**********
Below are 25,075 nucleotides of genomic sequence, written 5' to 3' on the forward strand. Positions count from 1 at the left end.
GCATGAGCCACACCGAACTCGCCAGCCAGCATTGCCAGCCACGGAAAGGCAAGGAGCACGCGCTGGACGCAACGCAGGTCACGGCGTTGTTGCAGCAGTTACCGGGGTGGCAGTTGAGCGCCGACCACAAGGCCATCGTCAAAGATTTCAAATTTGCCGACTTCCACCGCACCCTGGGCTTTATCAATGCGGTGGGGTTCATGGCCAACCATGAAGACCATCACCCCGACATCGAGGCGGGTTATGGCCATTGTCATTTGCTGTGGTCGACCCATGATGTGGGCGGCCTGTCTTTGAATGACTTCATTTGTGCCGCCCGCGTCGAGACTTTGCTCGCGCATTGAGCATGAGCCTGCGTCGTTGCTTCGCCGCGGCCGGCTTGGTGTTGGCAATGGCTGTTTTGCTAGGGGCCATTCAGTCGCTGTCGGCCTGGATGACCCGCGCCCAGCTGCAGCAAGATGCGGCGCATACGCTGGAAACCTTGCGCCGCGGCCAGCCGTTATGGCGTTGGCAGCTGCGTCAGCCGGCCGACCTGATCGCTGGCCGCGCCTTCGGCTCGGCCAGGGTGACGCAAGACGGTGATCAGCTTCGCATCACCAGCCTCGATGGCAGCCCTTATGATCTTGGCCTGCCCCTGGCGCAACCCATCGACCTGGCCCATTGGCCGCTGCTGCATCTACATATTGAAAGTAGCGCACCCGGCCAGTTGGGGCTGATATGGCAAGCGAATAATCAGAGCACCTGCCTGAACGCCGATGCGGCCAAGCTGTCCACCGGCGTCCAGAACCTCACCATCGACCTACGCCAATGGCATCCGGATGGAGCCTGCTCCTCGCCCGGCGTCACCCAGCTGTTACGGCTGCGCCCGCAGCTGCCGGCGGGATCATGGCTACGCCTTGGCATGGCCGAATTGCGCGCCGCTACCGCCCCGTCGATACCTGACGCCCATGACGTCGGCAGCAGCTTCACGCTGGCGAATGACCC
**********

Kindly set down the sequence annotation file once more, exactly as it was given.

Below are 25,075 nucleotides of genomic sequence, written 5' to 3' on the forward strand. Positions count from 1 at the left end.
GCATGAGCCACACCGAACTCGCCAGCCAGCATTGCCAGCCACGGAAAGGCAAGGAGCACGCGCTGGACGCAACGCAGGTCACGGCGTTGTTGCAGCAGTTACCGGGGTGGCAGTTGAGCGCCGACCACAAGGCCATCGTCAAAGATTTCAAATTTGCCGACTTCCACCGCACCCTGGGCTTTATCAATGCGGTGGGGTTCATGGCCAACCATGAAGACCATCACCCCGACATCGAGGCGGGTTATGGCCATTGTCATTTGCTGTGGTCGACCCATGATGTGGGCGGCCTGTCTTTGAATGACTTCATTTGTGCCGCCCGCGTCGAGACTTTGCTCGCGCATTGAGCATGAGCCTGCGTCGTTGCTTCGCCGCGGCCGGCTTGGTGTTGGCAATGGCTGTTTTGCTAGGGGCCATTCAGTCGCTGTCGGCCTGGATGACCCGCGCCCAGCTGCAGCAAGATGCGGCGCATACGCTGGAAACCTTGCGCCGCGGCCAGCCGTTATGGCGTTGGCAGCTGCGTCAGCCGGCCGACCTGATCGCTGGCCGCGCCTTCGGCTCGGCCAGGGTGACGCAAGACGGTGATCAGCTTCGCATCACCAGCCTCGATGGCAGCCCTTATGATCTTGGCCTGCCCCTGGCGCAACCCATCGACCTGGCCCATTGGCCGCTGCTGCATCTACATATTGAAAGTAGCGCACCCGGCCAGTTGGGGCTGATATGGCAAGCGAATAATCAGAGCACCTGCCTGAACGCCGATGCGGCCAAGCTGTCCACCGGCGTCCAGAACCTCACCATCGACCTACGCCAATGGCATCCGGATGGAGCCTGCTCCTCGCCCGGCGTCACCCAGCTGTTACGGCTGCGCCCGCAGCTGCCGGCGGGATCATGGCTACGCCTTGGCATGGCCGAATTGCGCGCCGCTACCGCCCCGTCGATACCTGACGCCCATGACGTCGGCAGCAGCTTCACGCTGGCGAATGACCC